Serves 6 to 8
Grill these burgers over a medium to medium-low fire, the slower the better. You want them to
be 160 degrees F at their centers.
- Burgers: 2 slices whole-wheat bread, torn
- 1/3 cup dry red wine
- 1 egg yolk
- 1 1/2 pounds ground beef chuck (85%) or half beef and half ground lean lamb
- 1/2 cup shredded Manchego cheese or extra sharp cheddar
- Fresh kernels from 1 to 2 ears of corn
- 1/3 cup minced onion
- 1/4 cup dried tart cherries, each one quartered, or raisins left uncut (optional)
- 2 tight-packed tablespoons each fresh coriander or basil and fresh mint leaves, torn
- 1 large garlic clove, minced
- 1/2 teaspoon each ground cumin and coriander
- 1/8 to 1/4 teaspoon ground Aleppo chile, Ancho, or cayenne
- 3/4 teaspoon salt
- 1/8 teaspoon freshly ground black pepper
- Ciabatta rolls
- Shredded lettuce
- Sauce made of yogurt, garlic, cucumber, fresh coriander and chile
- Sliced tomatoes
- Shaved red onion
- In a large bowl, crumble the bread and mix with the wine. Let soak while you gather and
prepare the other ingredients. Squeeze most of the wine out of the bread and discard the
liquid. Blend in the rest of the burger ingredients until well combined. The burgers can wait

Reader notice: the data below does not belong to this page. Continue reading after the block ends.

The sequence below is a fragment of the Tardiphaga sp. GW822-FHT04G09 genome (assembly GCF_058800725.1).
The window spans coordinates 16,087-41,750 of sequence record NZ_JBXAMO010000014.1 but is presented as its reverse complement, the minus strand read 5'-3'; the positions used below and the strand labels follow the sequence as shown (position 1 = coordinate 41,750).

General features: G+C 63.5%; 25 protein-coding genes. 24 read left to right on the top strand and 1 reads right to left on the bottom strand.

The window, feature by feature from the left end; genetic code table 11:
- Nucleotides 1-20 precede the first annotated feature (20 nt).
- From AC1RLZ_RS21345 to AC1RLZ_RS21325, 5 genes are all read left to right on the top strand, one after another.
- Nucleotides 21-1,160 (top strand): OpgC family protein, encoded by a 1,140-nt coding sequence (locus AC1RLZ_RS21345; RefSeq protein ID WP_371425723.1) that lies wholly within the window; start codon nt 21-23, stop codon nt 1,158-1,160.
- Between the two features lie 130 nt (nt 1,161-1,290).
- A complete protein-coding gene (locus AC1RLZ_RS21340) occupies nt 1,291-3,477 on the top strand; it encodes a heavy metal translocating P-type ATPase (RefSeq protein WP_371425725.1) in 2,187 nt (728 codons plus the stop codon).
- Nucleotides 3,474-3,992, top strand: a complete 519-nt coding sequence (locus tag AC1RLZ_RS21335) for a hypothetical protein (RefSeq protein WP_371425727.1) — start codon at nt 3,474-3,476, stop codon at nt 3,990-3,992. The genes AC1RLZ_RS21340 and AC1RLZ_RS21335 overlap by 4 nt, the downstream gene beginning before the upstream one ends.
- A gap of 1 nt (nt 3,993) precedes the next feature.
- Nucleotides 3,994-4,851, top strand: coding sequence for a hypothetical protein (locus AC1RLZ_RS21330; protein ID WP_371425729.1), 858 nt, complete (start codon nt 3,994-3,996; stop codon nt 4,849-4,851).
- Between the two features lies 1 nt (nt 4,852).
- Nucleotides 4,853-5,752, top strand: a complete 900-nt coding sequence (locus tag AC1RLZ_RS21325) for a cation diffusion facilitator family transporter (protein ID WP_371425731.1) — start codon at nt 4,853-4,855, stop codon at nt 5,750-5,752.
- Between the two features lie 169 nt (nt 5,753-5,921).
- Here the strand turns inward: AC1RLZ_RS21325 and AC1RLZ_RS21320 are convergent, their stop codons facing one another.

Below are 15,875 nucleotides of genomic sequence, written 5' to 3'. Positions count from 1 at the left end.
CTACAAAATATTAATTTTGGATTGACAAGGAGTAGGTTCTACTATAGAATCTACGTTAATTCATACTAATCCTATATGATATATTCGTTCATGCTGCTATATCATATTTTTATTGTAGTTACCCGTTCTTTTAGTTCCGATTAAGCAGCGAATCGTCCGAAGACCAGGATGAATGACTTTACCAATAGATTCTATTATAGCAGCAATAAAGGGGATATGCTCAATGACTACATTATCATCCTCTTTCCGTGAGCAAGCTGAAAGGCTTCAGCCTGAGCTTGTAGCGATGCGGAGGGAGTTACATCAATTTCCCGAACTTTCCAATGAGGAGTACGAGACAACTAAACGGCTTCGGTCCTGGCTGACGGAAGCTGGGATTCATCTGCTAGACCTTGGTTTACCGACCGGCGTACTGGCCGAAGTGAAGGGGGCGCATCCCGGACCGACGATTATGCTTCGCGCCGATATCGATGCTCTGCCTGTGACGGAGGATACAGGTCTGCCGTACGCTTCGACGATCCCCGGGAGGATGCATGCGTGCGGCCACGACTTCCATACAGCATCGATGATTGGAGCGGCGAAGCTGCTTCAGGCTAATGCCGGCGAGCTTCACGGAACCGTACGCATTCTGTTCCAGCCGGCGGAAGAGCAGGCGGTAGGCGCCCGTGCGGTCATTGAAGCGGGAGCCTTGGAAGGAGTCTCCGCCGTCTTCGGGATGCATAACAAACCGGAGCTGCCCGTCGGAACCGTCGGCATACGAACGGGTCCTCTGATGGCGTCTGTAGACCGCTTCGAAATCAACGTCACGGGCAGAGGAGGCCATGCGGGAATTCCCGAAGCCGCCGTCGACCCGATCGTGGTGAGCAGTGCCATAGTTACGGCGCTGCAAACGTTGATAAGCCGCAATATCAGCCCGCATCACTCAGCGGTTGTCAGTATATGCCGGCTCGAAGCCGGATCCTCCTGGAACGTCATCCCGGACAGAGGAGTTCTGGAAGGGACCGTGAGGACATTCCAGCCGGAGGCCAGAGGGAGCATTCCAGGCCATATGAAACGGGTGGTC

overnight in the fridge if needed. Have the burgers close to room temperature when you cook
- Grill patties slowly over a medium to medium-low fire, turning often. Test with an
instant-reading thermometer inserted through the side of a patty until the probe reaches the
center. The meat is done when the thermometer registers 160 degrees F. Let the burgers stand
5 minutes before serving.
- Serve the burgers hot on the ciabatta rolls. Open up the ciabatta, spread a little yogurt
sauce on bottom half and top with shredded lettuce. Then add the burger, the onion, and
tomato. Fresh lemon juice is a great finish here.
- The key to juicy burgers is to keep the meat cold, and handle it with a light touch. Shape into
loose patties, and never press down on the meat with a spatula while it's cooking; you'll just
press out the good juices. Finally, let the meat rest, covered loosely with a tent of foil,
before serving so the juices settle into the meat.
- For meatballs once the weather gets cold: Form the mixture into small balls, brown in olive oil
in a skillet, then cook in a light tomato sauce — delicious reheated and so good just eaten on
their own. Of course these and their sauce over a plate of brown rice are pretty swell, too.